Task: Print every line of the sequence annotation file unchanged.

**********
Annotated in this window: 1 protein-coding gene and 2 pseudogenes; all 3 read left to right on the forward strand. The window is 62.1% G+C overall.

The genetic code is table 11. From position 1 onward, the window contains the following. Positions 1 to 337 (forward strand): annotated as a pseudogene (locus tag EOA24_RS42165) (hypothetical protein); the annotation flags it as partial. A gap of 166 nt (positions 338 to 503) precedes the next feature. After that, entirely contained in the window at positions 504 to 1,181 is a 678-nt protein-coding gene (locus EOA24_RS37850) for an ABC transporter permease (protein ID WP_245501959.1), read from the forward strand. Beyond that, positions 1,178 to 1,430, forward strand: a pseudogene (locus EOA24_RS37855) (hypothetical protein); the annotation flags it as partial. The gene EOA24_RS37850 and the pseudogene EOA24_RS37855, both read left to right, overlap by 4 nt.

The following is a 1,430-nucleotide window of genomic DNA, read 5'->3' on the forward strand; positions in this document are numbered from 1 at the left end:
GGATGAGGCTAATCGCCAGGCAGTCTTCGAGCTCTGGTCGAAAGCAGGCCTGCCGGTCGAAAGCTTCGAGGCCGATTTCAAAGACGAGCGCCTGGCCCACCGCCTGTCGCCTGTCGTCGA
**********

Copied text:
Annotated in this window: 1 protein-coding gene and 2 pseudogenes; all 3 read left to right on the forward strand. The window is 62.1% G+C overall.

The genetic code is table 11. From position 1 onward, the window contains the following. Positions 1 to 337 (forward strand): annotated as a pseudogene (locus tag EOA24_RS42165) (hypothetical protein); the annotation flags it as partial. A gap of 166 nt (positions 338 to 503) precedes the next feature. After that, entirely contained in the window at positions 504 to 1,181 is a 678-nt protein-coding gene (locus EOA24_RS37850) for an ABC transporter permease (protein ID WP_245501959.1), read from the forward strand. Beyond that, positions 1,178 to 1,430, forward strand: a pseudogene (locus EOA24_RS37855) (hypothetical protein); the annotation flags it as partial. The gene EOA24_RS37850 and the pseudogene EOA24_RS37855, both read left to right, overlap by 4 nt.

The following is a 1,430-nucleotide window of genomic DNA, read 5'->3' on the forward strand; positions in this document are numbered from 1 at the left end:
GGATGAGGCTAATCGCCAGGCAGTCTTCGAGCTCTGGTCGAAAGCAGGCCTGCCGGTCGAAAGCTTCGAGGCCGATTTCAAAGACGAGCGCCTGGCCCACCGCCTGTCGCCTGTCGTCGA